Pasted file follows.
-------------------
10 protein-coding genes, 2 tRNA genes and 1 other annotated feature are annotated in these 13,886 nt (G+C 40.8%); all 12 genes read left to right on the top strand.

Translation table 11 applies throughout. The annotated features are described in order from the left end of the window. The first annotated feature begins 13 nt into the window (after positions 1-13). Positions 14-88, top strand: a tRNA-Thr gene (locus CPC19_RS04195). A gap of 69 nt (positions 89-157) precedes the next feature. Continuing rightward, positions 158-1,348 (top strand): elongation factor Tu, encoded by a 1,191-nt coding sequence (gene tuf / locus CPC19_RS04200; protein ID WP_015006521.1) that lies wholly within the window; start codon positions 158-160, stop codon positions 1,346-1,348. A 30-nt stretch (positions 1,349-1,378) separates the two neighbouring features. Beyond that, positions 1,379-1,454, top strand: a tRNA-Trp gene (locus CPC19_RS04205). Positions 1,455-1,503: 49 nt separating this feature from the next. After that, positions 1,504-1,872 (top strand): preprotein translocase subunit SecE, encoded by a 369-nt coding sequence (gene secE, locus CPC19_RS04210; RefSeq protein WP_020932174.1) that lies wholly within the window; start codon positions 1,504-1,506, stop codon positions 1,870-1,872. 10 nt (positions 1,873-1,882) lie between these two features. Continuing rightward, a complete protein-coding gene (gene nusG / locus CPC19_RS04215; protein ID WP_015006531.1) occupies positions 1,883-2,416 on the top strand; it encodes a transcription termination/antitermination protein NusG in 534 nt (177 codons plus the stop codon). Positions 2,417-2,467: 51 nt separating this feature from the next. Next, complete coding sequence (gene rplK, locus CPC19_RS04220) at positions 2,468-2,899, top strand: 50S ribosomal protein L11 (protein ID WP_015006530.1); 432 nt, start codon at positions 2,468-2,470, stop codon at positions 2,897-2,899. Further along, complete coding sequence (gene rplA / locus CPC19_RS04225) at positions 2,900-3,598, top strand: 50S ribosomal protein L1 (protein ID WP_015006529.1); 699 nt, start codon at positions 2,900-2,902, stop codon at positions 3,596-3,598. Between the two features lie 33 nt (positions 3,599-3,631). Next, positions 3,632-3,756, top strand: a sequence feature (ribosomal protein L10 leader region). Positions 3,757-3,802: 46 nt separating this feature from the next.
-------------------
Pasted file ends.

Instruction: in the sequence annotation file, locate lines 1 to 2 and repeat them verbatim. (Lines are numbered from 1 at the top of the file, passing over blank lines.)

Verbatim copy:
10 protein-coding genes, 2 tRNA genes and 1 other annotated feature are annotated in these 13,886 nt (G+C 40.8%); all 12 genes read left to right on the top strand.

Translation table 11 applies throughout. The annotated features are described in order from the left end of the window. The first annotated feature begins 13 nt into the window (after positions 1-13). Positions 14-88, top strand: a tRNA-Thr gene (locus CPC19_RS04195). A gap of 69 nt (positions 89-157) precedes the next feature. Continuing rightward, positions 158-1,348 (top strand): elongation factor Tu, encoded by a 1,191-nt coding sequence (gene tuf / locus CPC19_RS04200; protein ID WP_015006521.1) that lies wholly within the window; start codon positions 158-160, stop codon positions 1,346-1,348. A 30-nt stretch (positions 1,349-1,378) separates the two neighbouring features. Beyond that, positions 1,379-1,454, top strand: a tRNA-Trp gene (locus CPC19_RS04205). Positions 1,455-1,503: 49 nt separating this feature from the next. After that, positions 1,504-1,872 (top strand): preprotein translocase subunit SecE, encoded by a 369-nt coding sequence (gene secE, locus CPC19_RS04210; RefSeq protein WP_020932174.1) that lies wholly within the window; start codon positions 1,504-1,506, stop codon positions 1,870-1,872. 10 nt (positions 1,873-1,882) lie between these two features. Continuing rightward, a complete protein-coding gene (gene nusG / locus CPC19_RS04215; protein ID WP_015006531.1) occupies positions 1,883-2,416 on the top strand; it encodes a transcription termination/antitermination protein NusG in 534 nt (177 codons plus the stop codon). Positions 2,417-2,467: 51 nt separating this feature from the next. Next, complete coding sequence (gene rplK, locus CPC19_RS04220) at positions 2,468-2,899, top strand: 50S ribosomal protein L11 (protein ID WP_015006530.1); 432 nt, start codon at positions 2,468-2,470, stop codon at positions 2,897-2,899. Further along, complete coding sequence (gene rplA / locus CPC19_RS04225) at positions 2,900-3,598, top strand: 50S ribosomal protein L1 (protein ID WP_015006529.1); 699 nt, start codon at positions 2,900-2,902, stop codon at positions 3,596-3,598. Between the two features lie 33 nt (positions 3,599-3,631). Next, positions 3,632-3,756, top strand: a sequence feature (ribosomal protein L10 leader region). Positions 3,757-3,802: 46 nt separating this feature from the next.